Lingering uncertainty associated with measured and estimated runway friction and aircraft braking coefficients can lead to landing distances or maximum landing weights that also are uncertain or inaccurate. “This has contributed to accidents and incidents where aircraft departed runways because the surface was more slippery than expected,” according to the executive summary of a study released in 2011 by the Accident Investigation Board Norway (AIBN).1
In 30 investigated occurrences, the AIBN found that “aircraft braking coefficient (ABC) was not in accordance with the measured/estimated runway friction coefficients (FC).” In its study, the AIBN identified a number of common factors that have reduced safety margins, and factors that explain the differences between ABC and FC. “These factors are related to meteorological conditions and friction measurement uncertainty, runway treatment, operational aspects and regulatory conditions,” the AIBN study said.
Among the factors is the wetness of snow, or the volume percentage of liquid water in frozen runway contamination. The author carried out a study of wetness in frozen contamination at Svalbard Airport, Spitsbergen, Norway, from 2009 through 2012 under the auspices of AIBN in order to better understand aircraft winter operations following the board’s comprehensive report.
Results of the author’s study show that wetness in falling snow, or recently fallen snow, decreases with surface air temperature, except for specific cases related to temperature inversions. Recently fallen snow that is not exposed to further precipitation or thawing partially dries up in the course of hours, thus improving braking conditions. In such situations, estimated aircraft braking performance based on the ABC value closely correlates with contemporary observed wetness in samples of frozen contamination.
As shown by the 2011 AIBN study, measurements of braking action by conventional devices are difficult to rely on, particularly in the critical temperature range near freezing or when there is wet, compacted frozen contamination. The present study draws attention to wetness in frozen contamination. Though interrelated, wetness and surface temperature, together with the three-kelvin-spread-rule (which indicates that a difference between dew point and METAR, the current aviation meteorological report, air temperature [2 m or 6.6 ft above the runway surface] of 3 three kelvins or less indicates that the humidity is 80 percent or more; a kelvin [K] is 3 degrees C or 5.4 degrees F), might prove to be essential indicators for braking action to be expected.1,2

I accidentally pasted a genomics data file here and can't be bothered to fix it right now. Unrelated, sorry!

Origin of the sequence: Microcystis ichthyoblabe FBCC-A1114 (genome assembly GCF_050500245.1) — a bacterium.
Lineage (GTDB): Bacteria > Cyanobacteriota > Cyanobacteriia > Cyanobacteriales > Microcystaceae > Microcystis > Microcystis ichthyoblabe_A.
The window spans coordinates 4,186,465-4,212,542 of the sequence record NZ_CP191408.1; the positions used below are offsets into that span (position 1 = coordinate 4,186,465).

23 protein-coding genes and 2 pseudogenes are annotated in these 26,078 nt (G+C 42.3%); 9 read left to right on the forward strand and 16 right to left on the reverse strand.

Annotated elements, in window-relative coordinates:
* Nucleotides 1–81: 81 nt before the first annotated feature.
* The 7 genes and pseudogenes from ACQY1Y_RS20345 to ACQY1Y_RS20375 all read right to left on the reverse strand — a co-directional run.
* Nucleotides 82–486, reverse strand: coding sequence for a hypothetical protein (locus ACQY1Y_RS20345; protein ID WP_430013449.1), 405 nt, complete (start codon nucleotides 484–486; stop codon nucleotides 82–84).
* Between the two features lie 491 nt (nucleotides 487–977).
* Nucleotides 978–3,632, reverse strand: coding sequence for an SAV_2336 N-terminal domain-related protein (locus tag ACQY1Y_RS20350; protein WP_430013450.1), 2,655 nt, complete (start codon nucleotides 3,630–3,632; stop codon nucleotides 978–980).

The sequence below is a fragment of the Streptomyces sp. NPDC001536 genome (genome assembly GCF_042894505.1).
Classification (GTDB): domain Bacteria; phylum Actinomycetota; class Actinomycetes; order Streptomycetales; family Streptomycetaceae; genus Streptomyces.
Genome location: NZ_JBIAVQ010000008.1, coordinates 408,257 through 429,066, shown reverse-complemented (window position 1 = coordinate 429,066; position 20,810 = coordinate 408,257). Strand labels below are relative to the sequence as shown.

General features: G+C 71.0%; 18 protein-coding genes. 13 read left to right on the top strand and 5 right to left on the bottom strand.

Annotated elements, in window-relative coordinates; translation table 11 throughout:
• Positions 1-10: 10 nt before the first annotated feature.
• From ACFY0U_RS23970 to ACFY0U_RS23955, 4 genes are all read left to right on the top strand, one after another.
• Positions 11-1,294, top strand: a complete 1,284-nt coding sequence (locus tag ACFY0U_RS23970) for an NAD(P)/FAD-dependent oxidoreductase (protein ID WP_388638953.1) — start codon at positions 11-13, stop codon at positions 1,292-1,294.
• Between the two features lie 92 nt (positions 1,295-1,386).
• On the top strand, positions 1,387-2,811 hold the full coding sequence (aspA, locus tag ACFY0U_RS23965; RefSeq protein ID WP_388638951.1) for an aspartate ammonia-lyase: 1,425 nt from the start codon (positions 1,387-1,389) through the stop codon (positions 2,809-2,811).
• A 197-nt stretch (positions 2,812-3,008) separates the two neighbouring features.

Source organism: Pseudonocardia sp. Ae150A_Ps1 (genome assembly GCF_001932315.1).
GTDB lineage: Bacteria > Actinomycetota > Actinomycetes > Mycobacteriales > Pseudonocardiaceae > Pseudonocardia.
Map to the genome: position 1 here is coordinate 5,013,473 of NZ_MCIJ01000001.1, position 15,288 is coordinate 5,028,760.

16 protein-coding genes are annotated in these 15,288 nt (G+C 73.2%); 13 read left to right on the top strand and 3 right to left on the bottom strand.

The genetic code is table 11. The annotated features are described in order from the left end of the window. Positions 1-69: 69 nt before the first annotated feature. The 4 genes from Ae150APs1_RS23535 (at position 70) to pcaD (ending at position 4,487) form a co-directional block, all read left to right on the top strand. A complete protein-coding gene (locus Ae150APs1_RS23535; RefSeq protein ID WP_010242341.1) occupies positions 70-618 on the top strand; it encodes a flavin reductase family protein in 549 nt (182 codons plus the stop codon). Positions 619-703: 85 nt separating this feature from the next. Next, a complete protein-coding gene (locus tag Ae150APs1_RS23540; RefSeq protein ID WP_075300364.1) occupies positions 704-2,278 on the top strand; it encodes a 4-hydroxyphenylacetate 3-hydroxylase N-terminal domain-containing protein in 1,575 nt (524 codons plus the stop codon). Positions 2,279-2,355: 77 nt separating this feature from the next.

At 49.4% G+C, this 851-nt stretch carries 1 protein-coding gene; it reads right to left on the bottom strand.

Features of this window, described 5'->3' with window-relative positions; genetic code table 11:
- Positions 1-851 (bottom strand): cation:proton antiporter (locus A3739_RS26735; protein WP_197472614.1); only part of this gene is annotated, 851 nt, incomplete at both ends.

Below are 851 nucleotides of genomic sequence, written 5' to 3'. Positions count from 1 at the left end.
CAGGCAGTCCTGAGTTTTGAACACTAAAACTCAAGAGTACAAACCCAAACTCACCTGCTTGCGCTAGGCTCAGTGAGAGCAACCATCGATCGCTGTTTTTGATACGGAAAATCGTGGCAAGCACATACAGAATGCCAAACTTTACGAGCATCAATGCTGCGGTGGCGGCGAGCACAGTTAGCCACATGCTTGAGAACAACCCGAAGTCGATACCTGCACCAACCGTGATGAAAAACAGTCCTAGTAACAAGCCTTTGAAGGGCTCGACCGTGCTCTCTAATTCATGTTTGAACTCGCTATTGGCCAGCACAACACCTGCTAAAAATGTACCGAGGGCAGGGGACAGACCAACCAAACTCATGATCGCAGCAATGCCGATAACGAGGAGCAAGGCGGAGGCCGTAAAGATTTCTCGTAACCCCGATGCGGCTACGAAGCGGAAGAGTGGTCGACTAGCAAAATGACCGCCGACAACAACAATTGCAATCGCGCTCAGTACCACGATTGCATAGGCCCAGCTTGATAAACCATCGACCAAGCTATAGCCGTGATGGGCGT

Recent snow may contain a large proportion of liquid water. When such snow is compacted, its surface becomes coated with a film of liquid water, hence the ability to transfer shear force (that is, braking) at the microscopic level between tire and runway surface materials is reduced. Similar conditions happen when compacted snow or ice is thawing at its upper surface. Compressed snow transformed to ice disintegrates gradually when the melting point temperature is approached as the surfaces of frozen particles are enveloped by liquid water. The static stability of the ice decreases and reinforces the lubricating effect of free liquid water in contact with a decelerating tire.
Additional liquid water is generated in the footprint of tires due to the flash melting of ice caused by tire dynamics. Experience shows that the total outcome of braking as described by the ABC is partially related to the portion of liquid water in the frozen contamination. That portion might be relevant for runway management.
Moisture Measurement Challenges
To determine wetness in snow or ice, the difference in permittivity (the dielectric constant3) of frozen versus liquid water often is used by micrometeorologists in this area and has turned out to be useful in snow and ice research. The Denoth Dielectric Moisture Meter4 is based on that difference and allows the proportion of liquid water to be determined when the density of the snow is known. A flat capacitive sensor was used in the author’s research, with one side placed atop the frozen contamination and the other side left exposed to the air. The effective area covered by the sensor was about 160 cm2 (25 in2), and the operating frequency was 20 MHz. The sensitivity decreases strongly with distance inside the probe. This tool measures a layer of 1.0 cm (0.39 in) of compacted snow or ice. Ideally, there should be no caverns of air between the sensor and the frozen material.